The cuts continue at Mother Corp.
While its privately run counterparts are striking multibillion-dollar, landmark convergence deals, the cbc has been busy handing out pink slips – 212 in its latest round – as it attempts to converge its local supper-hour newscasts with a new national one.
In May, cbc president Robert Rabinovitch announced that instead of sticking to his plan to drop 14 regional supper-hour newscasts, and subsequently eliminate close to 700 jobs, the Corp. would cut the programs in half and package them with a half-hour national newscast, headquartered in Vancouver.
While many applauded the compromise, the new plan left cbc with a $30-million deficit, some of which Rabinovitch warned would be made up through ‘internal savings and workforce adjustments.’ There would still be ‘significant cuts,’ he warned.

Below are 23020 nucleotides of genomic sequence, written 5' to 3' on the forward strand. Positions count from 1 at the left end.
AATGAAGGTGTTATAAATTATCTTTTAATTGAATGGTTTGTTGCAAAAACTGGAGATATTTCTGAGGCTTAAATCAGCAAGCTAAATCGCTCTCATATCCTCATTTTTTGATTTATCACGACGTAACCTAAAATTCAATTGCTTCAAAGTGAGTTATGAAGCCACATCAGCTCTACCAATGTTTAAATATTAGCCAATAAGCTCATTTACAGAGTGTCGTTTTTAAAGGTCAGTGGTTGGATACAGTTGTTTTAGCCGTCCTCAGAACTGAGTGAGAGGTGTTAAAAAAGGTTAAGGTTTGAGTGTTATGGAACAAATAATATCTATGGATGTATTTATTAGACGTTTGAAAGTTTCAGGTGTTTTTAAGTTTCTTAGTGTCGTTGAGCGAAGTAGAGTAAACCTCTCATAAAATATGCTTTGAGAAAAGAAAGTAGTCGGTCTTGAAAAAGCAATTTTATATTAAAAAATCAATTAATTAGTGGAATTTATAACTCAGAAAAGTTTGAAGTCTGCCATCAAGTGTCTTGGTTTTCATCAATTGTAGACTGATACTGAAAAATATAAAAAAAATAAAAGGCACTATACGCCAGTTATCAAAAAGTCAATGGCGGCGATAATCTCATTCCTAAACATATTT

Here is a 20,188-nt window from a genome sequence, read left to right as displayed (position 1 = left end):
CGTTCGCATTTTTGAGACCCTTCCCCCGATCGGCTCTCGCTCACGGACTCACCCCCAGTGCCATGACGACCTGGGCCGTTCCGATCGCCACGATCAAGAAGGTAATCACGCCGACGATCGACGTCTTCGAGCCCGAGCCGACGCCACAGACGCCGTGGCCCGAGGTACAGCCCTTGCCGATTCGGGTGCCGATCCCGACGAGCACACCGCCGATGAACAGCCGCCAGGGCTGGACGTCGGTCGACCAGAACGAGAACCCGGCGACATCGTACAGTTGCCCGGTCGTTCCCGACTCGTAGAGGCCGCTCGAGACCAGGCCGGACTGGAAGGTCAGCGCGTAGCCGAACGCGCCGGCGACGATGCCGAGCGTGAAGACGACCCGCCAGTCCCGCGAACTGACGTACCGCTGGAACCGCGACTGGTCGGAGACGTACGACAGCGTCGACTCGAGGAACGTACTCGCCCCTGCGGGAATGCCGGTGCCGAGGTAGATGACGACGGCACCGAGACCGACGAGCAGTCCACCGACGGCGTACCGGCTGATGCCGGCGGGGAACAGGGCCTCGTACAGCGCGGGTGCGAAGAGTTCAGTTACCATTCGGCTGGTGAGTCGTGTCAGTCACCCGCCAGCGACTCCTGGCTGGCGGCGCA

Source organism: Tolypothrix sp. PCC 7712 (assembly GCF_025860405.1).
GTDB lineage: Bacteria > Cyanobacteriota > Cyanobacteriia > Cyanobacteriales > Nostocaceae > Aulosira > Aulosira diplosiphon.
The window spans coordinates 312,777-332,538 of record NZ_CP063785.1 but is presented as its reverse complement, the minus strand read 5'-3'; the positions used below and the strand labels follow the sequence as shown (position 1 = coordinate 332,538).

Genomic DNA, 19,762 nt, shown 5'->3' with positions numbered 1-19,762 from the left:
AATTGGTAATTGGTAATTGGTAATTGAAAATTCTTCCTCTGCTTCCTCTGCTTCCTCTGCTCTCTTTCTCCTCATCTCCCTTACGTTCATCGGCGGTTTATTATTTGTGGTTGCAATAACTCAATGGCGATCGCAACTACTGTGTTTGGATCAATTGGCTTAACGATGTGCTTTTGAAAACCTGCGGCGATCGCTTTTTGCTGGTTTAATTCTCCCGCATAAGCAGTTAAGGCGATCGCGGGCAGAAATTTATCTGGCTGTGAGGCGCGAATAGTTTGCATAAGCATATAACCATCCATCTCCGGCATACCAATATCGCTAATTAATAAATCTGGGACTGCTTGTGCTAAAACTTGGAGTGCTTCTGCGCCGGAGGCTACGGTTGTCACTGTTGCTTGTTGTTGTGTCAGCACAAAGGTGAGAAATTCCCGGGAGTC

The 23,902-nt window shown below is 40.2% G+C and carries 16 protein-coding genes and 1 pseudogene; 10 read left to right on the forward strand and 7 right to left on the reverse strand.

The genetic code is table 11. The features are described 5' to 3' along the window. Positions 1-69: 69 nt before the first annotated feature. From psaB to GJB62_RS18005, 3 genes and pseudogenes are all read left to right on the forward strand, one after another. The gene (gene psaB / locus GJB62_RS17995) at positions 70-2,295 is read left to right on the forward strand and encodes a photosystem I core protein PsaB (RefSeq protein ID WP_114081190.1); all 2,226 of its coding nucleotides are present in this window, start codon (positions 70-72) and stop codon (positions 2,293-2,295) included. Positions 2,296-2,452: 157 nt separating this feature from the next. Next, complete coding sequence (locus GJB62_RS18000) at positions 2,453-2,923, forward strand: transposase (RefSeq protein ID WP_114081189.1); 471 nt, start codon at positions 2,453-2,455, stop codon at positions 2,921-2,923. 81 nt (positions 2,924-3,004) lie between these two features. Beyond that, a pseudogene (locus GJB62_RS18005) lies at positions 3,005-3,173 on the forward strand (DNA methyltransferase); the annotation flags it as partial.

And so came the latest round of layoffs: 107 tv journalists (most of whom are from the local newscasts) and 98 technicians.
The biggest job loss – roughly 80 jobs (35% of the total layoffs) – was seen in the cbc’s Atlantic division, including nine positions in Fredericton and seven in Charlottetown. Toronto is losing 36 and Ottawa 17. The latest cuts take effect at the end of September.
Over the past 10 years and with a $400 million reduction in federal funding, close to 3,000 cbc jobs have been eliminated – and more cuts in management and administration are said to lie ahead. *
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